Researchers concluded in an article published in the Journal of Occupational and Environmental Hygiene (JOEH) that fire departments can reduce stress on firefighters by signaling emergencies with "ramp-up" alert tones -- alarms that gradually rise in intensity instead of sudden, full-volume alerts.
In their article, "Effect of Station-specific Alerting and Ramp-up Tones on Firefighters’ Alarm Time Heart Rates," James J. MacNeal and Christopher L. Wistrom of the Department of Emergency Medicine, Mercyhealth (Janesville, Wis.) and David C. Cone of the Yale University School of Medicine's Department of Emergency Medicine noted that of the 97 firefighters who died in the line of duty during 2013, 32 died from overexertion, stress, and related medical issues, and that heart attacks accounted for two-fifths of on-duty deaths in the past five years.
Previous studies have established that firefighters are more susceptible to heart attacks when responding to emergencies versus non-emergencies.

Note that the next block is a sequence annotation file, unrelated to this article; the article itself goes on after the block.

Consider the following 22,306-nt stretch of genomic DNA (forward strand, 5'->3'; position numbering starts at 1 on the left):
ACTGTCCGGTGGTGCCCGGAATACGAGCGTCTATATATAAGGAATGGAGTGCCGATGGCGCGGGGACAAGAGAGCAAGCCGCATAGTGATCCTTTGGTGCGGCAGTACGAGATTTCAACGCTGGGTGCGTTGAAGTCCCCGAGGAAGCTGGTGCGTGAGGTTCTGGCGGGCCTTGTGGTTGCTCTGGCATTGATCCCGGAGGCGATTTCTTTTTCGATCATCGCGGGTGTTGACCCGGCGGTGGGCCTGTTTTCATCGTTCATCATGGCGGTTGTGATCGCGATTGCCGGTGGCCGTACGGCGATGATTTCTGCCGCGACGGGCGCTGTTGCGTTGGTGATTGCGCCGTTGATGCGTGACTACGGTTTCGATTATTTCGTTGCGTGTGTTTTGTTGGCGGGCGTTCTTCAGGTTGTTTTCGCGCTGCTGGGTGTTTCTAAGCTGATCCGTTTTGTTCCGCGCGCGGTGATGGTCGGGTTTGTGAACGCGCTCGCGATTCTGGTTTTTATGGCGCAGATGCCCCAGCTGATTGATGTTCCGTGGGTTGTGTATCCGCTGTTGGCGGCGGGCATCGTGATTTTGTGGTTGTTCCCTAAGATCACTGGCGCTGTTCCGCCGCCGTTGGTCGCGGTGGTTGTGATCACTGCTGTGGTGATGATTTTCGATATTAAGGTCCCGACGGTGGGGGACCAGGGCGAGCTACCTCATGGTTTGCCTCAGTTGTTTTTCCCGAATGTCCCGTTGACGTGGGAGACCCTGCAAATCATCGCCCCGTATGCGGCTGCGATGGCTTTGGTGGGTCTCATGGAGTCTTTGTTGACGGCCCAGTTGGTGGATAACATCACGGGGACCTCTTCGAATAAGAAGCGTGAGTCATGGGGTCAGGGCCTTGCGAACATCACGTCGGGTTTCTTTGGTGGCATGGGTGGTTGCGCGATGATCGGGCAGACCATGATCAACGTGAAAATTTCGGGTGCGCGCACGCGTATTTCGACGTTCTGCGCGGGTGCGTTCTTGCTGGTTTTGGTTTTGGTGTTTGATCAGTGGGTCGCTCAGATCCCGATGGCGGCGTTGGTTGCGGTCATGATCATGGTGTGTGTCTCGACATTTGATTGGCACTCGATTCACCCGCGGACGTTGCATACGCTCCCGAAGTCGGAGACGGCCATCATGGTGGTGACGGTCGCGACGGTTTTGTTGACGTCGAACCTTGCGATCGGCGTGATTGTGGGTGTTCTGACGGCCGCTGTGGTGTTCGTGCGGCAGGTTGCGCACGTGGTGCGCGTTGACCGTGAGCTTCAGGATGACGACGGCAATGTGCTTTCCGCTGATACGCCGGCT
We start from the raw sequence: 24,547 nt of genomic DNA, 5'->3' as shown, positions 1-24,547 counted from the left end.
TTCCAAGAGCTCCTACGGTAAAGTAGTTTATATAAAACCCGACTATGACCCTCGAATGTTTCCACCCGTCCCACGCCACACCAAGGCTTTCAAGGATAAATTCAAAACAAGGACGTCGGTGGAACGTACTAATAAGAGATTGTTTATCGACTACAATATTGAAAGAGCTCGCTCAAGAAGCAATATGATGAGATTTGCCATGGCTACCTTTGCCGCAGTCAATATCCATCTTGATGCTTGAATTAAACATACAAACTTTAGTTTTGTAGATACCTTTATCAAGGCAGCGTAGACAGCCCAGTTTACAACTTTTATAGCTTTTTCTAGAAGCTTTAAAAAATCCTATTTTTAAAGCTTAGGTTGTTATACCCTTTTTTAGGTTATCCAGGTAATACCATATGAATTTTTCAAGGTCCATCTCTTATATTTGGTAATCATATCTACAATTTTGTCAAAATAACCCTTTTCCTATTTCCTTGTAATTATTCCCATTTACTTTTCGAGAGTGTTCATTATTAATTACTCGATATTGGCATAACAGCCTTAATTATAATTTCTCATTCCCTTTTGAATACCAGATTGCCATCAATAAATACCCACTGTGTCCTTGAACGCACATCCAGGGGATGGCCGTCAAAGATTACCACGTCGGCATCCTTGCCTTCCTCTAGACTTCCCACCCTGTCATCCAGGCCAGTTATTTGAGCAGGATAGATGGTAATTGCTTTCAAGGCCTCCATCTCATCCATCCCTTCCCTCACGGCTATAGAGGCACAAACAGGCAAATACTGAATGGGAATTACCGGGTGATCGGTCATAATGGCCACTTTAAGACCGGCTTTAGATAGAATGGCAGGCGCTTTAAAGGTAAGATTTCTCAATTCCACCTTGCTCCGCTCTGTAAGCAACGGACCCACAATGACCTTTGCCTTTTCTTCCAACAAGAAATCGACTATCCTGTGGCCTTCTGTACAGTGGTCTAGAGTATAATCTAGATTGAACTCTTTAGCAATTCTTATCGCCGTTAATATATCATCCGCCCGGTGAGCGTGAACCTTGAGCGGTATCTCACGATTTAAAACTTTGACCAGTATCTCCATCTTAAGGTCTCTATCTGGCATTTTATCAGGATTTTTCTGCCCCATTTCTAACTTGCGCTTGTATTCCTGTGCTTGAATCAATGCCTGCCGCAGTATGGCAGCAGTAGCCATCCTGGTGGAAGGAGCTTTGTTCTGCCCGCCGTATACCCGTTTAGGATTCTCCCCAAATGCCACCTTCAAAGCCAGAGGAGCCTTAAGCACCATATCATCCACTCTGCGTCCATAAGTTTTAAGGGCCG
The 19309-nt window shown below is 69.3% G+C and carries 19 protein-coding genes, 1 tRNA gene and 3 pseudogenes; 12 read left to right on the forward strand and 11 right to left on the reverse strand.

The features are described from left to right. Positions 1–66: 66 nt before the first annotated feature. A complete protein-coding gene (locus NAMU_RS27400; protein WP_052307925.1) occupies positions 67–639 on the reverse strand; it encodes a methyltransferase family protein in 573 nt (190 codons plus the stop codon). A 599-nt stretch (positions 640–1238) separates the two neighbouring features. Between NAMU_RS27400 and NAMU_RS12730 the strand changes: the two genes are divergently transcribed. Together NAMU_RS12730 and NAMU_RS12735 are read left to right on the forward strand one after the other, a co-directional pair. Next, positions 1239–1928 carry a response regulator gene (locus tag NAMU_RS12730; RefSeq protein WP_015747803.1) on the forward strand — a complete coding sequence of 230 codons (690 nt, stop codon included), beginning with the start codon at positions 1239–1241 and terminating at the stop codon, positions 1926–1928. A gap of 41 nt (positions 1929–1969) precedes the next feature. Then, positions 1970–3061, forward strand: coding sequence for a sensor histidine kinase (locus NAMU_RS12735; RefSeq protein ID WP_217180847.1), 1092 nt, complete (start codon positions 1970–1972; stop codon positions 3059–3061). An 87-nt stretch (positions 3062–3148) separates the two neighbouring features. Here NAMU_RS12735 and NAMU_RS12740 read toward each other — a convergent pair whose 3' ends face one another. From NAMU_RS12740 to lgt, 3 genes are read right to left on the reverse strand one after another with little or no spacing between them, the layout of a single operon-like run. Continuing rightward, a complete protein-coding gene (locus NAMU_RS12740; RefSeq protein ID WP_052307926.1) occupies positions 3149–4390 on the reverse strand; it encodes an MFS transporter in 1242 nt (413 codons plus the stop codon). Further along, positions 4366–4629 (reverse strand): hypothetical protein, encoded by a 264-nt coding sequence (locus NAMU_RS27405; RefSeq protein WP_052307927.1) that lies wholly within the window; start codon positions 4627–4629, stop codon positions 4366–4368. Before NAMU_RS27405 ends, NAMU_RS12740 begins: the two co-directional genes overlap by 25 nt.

The study involved 42 firefighters at an urban, three-station fire department. The researchers analyzed participants' heart-rate increases in response to standard alerting and to alerts that gradually "ramp up" the audio volume. They found that standard alerting caused a median increase in heart rate of 7 beats per minute, while the ramp-up tones caused a median increase of 5 bpm, and their post-study survey found the firefighters strongly preferred the ramp-up tones.
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